US grid forced to raise wind prices to match fossils

Federal regulators have ordered the US’s largest grid operator to raise prices of wind and solar power so they are in line with fossil fuels.

FERC was accused of attacking emission reduction state policies

PJM Interconnection, which covers parts of the Mid-Atlantic and Midwest, received the directive from the US Federal Energy Regulatory Commission (FERC).

FERC said the move would protect alleviate price distortions in the “competitive capacity market… and address state-subsidised electric generation resources”.

Capacity markets ensure there is adequate electricity to meet peak demand and operating reserve requirements.

“An important aspect of competitive markets is that they provide a level playing field for all resources, and this order ensures just that within the PJM footprint,” said FERC chairman Neil Chatterjee.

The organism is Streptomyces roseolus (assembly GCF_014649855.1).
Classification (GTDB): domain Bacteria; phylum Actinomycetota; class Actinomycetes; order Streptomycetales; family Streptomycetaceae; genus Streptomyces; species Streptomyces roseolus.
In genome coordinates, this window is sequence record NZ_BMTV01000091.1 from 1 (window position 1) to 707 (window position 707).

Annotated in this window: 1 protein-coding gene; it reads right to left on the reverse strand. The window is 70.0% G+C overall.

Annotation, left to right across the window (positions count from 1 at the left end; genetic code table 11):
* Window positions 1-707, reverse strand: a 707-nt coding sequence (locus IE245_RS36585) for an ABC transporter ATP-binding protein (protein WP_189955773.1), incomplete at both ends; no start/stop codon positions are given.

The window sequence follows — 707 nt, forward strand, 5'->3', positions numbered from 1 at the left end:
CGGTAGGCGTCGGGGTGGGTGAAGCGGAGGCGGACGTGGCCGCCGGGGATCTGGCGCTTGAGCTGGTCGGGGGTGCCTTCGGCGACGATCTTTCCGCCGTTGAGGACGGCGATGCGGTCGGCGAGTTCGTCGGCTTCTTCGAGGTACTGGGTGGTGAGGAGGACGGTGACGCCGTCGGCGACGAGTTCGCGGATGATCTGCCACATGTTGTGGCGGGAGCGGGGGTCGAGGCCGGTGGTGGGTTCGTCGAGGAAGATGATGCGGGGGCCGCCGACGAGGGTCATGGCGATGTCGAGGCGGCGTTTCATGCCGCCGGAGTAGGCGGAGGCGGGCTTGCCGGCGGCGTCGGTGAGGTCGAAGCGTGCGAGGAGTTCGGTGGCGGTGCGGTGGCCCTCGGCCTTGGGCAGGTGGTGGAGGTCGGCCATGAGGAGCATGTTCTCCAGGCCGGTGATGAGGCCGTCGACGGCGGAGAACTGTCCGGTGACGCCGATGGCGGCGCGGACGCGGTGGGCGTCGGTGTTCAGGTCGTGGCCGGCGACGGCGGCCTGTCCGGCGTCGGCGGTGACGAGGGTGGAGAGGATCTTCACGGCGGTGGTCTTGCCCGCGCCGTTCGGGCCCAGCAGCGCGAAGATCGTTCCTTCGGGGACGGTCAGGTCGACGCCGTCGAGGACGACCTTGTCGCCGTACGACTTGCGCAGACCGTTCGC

In the US, states typically have ‘renewable portfolio standards’ to ensure that a certain proportion of electricity is clean.

The move was blasted by the Union of Concerned Scientists (UCS), which said it could mean $2-8 billion a year in extra costs for customers.

The decision will “tilt the market away from low-carbon sources to favor fossil fuel providers and effectively nullify state actions to decarbonise electricity,” it said.

Mike Jacobs, a senior energy analyst at UCS, said: “By agreeing to this proposal, FERC is not indifferent to state policies that address carbon emissions—they are actively attacking them.”

The decision “threatens states’ rights and hinders their ability to bring more clean energy to their communities,” added Amy Farrell, senior vice president of government and public affairs, at the American Wind Energy Association trade body.